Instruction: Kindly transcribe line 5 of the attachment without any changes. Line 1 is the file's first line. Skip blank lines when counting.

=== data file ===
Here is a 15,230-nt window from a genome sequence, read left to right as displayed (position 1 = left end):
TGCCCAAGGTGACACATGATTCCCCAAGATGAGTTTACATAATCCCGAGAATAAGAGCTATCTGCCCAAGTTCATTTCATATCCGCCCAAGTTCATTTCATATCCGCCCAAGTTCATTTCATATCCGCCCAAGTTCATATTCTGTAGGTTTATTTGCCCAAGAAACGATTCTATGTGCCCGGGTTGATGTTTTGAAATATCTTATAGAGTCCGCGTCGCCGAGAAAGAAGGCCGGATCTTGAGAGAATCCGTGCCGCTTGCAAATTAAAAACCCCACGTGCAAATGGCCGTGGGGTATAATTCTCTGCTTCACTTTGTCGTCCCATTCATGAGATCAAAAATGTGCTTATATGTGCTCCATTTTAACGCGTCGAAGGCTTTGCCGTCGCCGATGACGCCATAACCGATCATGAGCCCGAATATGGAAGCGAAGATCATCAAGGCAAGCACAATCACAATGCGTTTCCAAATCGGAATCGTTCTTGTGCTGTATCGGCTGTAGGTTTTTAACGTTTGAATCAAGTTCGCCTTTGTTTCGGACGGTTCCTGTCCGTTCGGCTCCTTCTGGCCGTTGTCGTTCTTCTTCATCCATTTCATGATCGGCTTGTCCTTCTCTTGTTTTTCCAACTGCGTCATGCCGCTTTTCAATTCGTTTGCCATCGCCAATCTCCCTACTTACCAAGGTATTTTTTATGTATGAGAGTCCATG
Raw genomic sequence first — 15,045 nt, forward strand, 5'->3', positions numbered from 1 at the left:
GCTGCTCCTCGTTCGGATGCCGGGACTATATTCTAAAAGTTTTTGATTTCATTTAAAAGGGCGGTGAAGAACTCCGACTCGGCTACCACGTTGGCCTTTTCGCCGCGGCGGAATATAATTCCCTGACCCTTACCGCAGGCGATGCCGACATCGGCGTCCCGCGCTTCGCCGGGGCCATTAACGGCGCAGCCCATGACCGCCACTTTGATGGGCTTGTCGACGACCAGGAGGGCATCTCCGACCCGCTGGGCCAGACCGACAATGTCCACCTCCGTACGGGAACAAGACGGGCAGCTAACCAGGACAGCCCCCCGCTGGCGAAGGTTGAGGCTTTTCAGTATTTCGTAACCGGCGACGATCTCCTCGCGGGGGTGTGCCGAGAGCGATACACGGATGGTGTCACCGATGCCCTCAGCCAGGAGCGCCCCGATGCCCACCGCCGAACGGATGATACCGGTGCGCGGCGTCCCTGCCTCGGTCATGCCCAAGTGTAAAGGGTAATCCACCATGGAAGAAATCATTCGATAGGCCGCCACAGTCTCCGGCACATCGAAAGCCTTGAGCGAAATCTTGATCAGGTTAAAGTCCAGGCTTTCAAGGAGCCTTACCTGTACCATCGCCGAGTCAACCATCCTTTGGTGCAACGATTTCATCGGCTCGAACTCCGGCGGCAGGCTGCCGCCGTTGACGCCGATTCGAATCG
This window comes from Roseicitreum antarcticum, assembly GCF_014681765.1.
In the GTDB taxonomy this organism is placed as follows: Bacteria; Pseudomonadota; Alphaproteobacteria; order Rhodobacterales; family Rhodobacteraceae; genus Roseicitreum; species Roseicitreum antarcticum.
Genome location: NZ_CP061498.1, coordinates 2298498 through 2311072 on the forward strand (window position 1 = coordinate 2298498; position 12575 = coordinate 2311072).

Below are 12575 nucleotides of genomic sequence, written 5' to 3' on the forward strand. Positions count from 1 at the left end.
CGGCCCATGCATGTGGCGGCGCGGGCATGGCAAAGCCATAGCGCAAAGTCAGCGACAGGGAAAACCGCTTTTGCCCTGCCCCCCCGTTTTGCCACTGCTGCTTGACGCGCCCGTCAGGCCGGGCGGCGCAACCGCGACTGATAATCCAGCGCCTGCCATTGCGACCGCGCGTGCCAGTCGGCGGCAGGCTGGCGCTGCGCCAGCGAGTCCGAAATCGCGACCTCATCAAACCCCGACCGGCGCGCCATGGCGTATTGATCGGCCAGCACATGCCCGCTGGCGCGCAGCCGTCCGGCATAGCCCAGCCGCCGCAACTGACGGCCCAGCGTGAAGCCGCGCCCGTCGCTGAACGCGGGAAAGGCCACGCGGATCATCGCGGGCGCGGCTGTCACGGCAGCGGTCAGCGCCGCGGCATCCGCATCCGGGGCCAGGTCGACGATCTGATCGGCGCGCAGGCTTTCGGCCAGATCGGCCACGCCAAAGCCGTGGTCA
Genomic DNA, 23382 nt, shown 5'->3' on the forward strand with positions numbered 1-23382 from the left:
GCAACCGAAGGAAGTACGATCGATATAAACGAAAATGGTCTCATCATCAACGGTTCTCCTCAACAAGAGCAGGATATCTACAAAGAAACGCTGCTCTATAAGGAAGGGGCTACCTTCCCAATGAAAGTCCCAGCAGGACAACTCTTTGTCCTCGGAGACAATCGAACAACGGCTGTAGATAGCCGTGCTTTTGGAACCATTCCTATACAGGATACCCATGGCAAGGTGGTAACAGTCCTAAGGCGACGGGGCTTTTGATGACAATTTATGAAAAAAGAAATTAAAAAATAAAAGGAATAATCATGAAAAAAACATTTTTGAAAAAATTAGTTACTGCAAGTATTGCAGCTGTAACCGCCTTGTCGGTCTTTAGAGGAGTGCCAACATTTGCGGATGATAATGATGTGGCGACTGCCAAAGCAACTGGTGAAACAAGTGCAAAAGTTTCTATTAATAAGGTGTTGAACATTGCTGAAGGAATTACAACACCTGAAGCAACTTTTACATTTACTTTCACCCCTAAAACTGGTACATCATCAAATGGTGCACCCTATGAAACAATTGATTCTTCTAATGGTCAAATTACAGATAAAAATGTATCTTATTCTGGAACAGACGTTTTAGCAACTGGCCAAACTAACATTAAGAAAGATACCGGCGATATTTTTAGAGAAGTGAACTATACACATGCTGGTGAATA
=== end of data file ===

This window comes from Roseicitreum antarcticum, assembly GCF_014681765.1.